“Think about it. Why does someone become a writer? Is it because they like people? Of course not. Why else would we seek out a job where we get to spend all day, every day, cooped up in our basement with no company besides paper, a pencil, and our imaginary friends?” (Chapter 16)


Reading Journal Entry: KNOWLEDGE

The Curators attempt to trick Alcatraz and his comrades into reading. In a short essay or reading journal entry, describe what type of knowledge is most tempting to you. What is the most important kind of knowledge? Do you think you would be able to avoid the Curators’ traps? Why or why not?


With friends or classmates, go to the library or online to learn more about the Ancient Library of Alexandria and other ancient libraries or archives. Create informative posters about these places, their locations, history, contents, and legacy, and assemble them into a classroom display.

Literary Analysis: NAMES

Many Free Kingdoms characters have names associated with prisons. Make an annotated list of characters with prison names accompanied by facts about their namesake prisons. What reason(s) are given for the prison names by various characters in the story? Can you think of other novels, book series, television shows, or movies in which characters’ names are related to such things as historical figures or geographical landmarks? What impact does Brandon Sanderson’s naming choice have on your reading of the story?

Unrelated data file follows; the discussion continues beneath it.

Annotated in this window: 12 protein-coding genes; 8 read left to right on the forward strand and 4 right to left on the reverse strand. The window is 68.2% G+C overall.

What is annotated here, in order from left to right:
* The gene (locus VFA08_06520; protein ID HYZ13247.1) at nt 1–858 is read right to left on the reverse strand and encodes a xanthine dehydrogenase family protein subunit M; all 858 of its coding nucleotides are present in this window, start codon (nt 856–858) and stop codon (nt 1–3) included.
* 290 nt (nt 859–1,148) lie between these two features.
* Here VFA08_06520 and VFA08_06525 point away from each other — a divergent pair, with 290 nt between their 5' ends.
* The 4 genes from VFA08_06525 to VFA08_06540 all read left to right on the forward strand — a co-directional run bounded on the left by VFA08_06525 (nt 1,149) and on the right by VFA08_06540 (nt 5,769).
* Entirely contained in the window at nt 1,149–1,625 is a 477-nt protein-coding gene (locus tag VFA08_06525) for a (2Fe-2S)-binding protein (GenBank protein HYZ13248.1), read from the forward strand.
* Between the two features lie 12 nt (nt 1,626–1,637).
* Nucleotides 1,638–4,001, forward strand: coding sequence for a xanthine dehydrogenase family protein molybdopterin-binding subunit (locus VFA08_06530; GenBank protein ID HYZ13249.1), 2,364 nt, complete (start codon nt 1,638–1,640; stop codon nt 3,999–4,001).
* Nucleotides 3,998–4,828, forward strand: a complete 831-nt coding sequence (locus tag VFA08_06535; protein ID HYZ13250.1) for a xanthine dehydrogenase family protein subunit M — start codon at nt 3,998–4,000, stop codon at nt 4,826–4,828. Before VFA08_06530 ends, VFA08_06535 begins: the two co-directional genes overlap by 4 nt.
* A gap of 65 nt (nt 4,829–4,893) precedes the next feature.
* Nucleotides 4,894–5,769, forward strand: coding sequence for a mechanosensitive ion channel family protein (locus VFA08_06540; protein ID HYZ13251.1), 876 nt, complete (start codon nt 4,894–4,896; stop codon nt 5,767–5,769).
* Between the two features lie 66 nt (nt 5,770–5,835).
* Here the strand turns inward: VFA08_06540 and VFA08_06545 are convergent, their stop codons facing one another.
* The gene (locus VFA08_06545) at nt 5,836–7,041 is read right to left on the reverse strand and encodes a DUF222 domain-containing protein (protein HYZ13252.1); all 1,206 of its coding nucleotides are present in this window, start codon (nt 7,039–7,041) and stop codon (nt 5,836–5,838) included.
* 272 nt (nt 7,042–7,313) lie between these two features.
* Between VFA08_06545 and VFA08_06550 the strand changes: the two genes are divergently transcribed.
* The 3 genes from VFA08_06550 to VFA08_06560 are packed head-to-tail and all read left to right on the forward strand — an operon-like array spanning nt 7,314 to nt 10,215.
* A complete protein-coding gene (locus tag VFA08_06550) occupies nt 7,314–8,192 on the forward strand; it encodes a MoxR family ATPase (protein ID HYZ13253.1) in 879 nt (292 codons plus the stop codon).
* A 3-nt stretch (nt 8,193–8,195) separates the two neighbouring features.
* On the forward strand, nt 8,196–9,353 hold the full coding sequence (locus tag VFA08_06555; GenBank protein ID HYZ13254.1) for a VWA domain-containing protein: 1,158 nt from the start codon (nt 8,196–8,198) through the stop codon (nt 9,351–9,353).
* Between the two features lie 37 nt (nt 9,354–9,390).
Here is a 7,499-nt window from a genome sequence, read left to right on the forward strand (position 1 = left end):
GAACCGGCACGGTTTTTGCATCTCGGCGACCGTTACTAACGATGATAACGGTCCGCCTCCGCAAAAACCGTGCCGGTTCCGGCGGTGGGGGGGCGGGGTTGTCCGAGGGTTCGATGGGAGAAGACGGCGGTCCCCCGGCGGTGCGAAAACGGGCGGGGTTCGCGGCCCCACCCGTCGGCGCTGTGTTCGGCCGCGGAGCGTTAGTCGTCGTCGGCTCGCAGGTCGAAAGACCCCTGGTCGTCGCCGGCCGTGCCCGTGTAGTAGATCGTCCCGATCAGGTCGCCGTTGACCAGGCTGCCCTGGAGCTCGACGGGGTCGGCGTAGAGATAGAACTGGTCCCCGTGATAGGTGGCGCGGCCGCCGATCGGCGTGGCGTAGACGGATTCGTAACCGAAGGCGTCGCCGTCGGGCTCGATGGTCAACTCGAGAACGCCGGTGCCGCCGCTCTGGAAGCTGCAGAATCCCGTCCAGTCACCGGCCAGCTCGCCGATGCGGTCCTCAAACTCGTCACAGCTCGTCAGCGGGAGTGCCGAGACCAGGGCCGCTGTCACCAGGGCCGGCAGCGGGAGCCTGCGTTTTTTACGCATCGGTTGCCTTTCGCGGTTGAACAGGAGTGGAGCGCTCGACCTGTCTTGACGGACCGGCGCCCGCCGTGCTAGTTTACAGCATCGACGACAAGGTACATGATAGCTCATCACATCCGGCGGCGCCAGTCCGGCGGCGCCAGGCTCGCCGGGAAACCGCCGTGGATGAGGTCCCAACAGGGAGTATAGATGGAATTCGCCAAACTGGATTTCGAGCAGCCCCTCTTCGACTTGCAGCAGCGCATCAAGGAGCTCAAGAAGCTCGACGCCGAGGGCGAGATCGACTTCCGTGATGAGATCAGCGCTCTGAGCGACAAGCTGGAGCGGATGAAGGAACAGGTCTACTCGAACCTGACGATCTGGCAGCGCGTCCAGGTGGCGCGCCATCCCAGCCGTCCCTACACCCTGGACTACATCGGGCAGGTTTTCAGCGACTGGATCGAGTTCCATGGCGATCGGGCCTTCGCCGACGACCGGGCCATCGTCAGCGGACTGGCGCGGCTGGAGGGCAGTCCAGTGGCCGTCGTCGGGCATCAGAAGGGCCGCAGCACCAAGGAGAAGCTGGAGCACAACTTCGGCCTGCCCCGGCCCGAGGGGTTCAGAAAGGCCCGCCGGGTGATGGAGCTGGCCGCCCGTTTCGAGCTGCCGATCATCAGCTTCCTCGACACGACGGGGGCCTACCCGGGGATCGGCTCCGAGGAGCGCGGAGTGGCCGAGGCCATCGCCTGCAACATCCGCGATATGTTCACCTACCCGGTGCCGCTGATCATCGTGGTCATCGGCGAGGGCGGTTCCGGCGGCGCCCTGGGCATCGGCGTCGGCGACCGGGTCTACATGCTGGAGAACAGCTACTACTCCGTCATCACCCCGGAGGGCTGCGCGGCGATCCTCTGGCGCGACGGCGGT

Write a short essay explaining how the idea of a “Forgotten Language” is introduced in the story and how it becomes an increasingly important concept throughout the course of the novel. Why might the idea of language be something Brandon Sanderson seeks to put at the core of this series?

English Language Arts Common Core Standards

RL.3.1-4, 4.1-4, 5.1-4, 6.1-4, 7.1-4

SL.3.3-4, 4.3-4, 5.3-4, 6.3-4, 7.3-4

W.3.1-3, 4.1-3, 5.1-3, 6.1-3, 7.1-3; W3.7-8, 4.7-9, 5.7-9, 6.7-9, 7.7-9

Lexile level: 660L, ATOS Book Level: 4.7, AR Points: 9.0, AR Quiz No. 126447 EN


Can Alcatraz handle the realization that, in the Free Kingdom city of Crystallia, he is incredibly famous? How will that change his friendship with Bastille, who has been stripped of her knighthood for failing to protect the “great” Alcatraz? And can either of them save the historic city from the Evil Librarians?


Discuss the following quotations in terms of what they mean in terms of the novel; in terms of your thoughts about books and libraries; and in terms of their relevance to the real lives of readers.

“Summarizing is when you take a story that is complicated and interesting, then stick it in a microwave until it shrivels up into a tiny piece of black crunchy tarlike stuff. A wise man once said, ‘Any story, no matter how good, will sound really, really dumb when you shorten it to a few sentences.’” (Chapter 8)